Autism. The word still echoes in my ears, so loudly it’s almost deafening. How could we wrap our heads around the fact that our older daughter, Maëlle, who was only two at the time, had a life-changing condition that the medical community is only now beginning to understand, a full 15 years later.
For months, I couldn’t even say it out loud. I wanted to stifle it, as I silently endured the symptoms of my child’s distress – her uncontrollable outbursts, her sleeplessness, her resistance to being touched or held, her inability to understand our words of affection let alone utter any of them back to us – even the simplest “I love you.” Deep within me, all I could see was the long road ahead to build a life for someone who seemed so far removed.
Maëlle was my Mount Everest. Thus began the ascent, with a series of occupational therapy, intensive behavioural therapy and speech therapy sessions, interspersed with appointments with the child psychiatrist, the neurologist and so many others. Until I reached the top of the mountain, I wouldn’t stop. And one day, just as I was telling Maëlle how much we loved her and how proud we were of her progress, the winds of rage and fury that swirled around us were swept away by silence – the kind of calm that only comes after a storm. Our daughter seemed increasingly aware of our presence. She started to come out of “her world,” telling us she loved us and asking us for a hug.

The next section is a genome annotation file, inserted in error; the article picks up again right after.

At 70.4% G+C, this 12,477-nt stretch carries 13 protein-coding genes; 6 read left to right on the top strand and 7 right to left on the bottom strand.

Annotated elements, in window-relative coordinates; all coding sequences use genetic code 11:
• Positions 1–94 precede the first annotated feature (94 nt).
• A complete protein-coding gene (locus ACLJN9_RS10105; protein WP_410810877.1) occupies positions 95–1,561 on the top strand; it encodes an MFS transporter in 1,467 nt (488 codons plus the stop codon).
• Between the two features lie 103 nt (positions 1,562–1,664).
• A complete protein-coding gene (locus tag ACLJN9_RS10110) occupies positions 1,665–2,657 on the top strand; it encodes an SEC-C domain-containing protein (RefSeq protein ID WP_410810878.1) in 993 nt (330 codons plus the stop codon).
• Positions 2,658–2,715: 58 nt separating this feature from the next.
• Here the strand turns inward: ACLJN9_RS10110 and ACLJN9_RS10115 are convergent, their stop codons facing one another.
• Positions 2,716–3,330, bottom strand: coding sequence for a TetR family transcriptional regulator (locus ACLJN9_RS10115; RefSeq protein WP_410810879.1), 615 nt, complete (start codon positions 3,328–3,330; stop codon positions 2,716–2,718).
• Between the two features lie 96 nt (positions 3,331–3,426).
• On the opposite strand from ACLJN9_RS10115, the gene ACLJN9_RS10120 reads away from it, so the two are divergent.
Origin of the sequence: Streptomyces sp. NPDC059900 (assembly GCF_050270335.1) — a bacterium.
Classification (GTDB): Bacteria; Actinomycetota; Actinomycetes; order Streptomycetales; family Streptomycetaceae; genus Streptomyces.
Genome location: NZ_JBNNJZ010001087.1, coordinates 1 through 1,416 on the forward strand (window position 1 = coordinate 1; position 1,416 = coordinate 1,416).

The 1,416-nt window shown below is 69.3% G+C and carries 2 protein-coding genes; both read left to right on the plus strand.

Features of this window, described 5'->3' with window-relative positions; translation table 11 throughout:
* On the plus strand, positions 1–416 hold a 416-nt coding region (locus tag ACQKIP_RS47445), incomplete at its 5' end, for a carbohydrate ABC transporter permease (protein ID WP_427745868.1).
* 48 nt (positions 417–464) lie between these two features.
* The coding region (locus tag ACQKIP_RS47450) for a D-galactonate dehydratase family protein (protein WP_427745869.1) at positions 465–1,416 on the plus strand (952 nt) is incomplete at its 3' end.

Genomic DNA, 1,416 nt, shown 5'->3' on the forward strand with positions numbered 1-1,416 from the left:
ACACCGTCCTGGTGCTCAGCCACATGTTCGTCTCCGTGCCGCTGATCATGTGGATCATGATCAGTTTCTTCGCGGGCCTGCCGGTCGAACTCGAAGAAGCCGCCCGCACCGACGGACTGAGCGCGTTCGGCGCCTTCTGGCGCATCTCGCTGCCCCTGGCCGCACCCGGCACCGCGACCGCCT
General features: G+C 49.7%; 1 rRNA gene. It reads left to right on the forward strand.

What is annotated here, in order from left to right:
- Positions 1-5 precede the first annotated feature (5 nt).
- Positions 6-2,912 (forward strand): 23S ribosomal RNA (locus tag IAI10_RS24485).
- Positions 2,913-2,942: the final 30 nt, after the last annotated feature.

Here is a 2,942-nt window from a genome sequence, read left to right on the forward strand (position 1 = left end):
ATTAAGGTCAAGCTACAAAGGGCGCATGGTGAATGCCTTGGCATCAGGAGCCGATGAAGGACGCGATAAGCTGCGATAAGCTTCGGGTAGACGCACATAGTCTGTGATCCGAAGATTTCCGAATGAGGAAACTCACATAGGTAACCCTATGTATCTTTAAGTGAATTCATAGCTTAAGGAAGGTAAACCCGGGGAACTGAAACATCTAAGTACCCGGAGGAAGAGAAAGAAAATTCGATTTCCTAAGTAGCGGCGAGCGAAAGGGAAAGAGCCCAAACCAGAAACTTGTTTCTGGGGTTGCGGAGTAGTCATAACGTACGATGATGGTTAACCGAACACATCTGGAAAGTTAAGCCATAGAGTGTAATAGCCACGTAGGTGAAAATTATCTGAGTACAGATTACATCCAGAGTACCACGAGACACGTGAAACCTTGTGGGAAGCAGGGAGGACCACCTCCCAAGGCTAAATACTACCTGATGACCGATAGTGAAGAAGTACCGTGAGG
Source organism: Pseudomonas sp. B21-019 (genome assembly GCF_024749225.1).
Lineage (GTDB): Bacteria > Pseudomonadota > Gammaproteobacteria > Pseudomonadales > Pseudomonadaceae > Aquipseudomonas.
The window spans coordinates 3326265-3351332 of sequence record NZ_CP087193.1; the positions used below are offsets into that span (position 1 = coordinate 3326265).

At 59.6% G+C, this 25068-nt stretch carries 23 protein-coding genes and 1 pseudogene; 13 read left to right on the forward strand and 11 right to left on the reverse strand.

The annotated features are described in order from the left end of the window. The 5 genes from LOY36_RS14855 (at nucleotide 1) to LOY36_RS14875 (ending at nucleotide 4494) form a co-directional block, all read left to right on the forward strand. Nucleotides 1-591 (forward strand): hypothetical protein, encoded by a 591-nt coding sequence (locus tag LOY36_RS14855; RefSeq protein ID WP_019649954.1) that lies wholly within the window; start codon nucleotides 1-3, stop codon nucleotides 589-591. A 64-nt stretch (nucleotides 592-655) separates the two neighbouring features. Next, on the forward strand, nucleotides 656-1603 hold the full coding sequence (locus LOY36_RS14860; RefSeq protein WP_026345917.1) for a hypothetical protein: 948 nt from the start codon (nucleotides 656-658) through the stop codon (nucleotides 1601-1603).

I don’t think I’ll ever forget that first “I love you” that brought Maëlle toward an awareness of the fragility of life that she continues to honour today. Soon to be 17, our “big little girl” is already starting to talk about what will happen “after” Sainte-Justine, once she is a “grownup.”
The concept is abstract for her, as it probably is for many autistic and neurotypical youth of her age as they approach their 18th birthday and consider the next step in their academic path. Once again, we will have to set out sights on another peak and map out another route, ready to navigate all the obstacles that come with it, so that Maëlle can receive the care and services she needs, most of which will no longer be available to her through the healthcare system once she turns 21.
That’s just the way it is, unfortunately. As parents of a person you may see as different, but who shines ever so brightly when she sings a song she wrote, howls in laughter with her service dog, Fluffy, or talks about the future: protecting the environment and caring for older people, we – her parents, her brother and sister, her grandparents, her aunts and uncles, her friends and her caregivers – will always be by her side to help her scale to the top of Mount Everest for all of us.
*The remarks expressed in this article reflect the opinion solely of the author and should not be considered as representative of the CHU Sainte-Justine Foundation.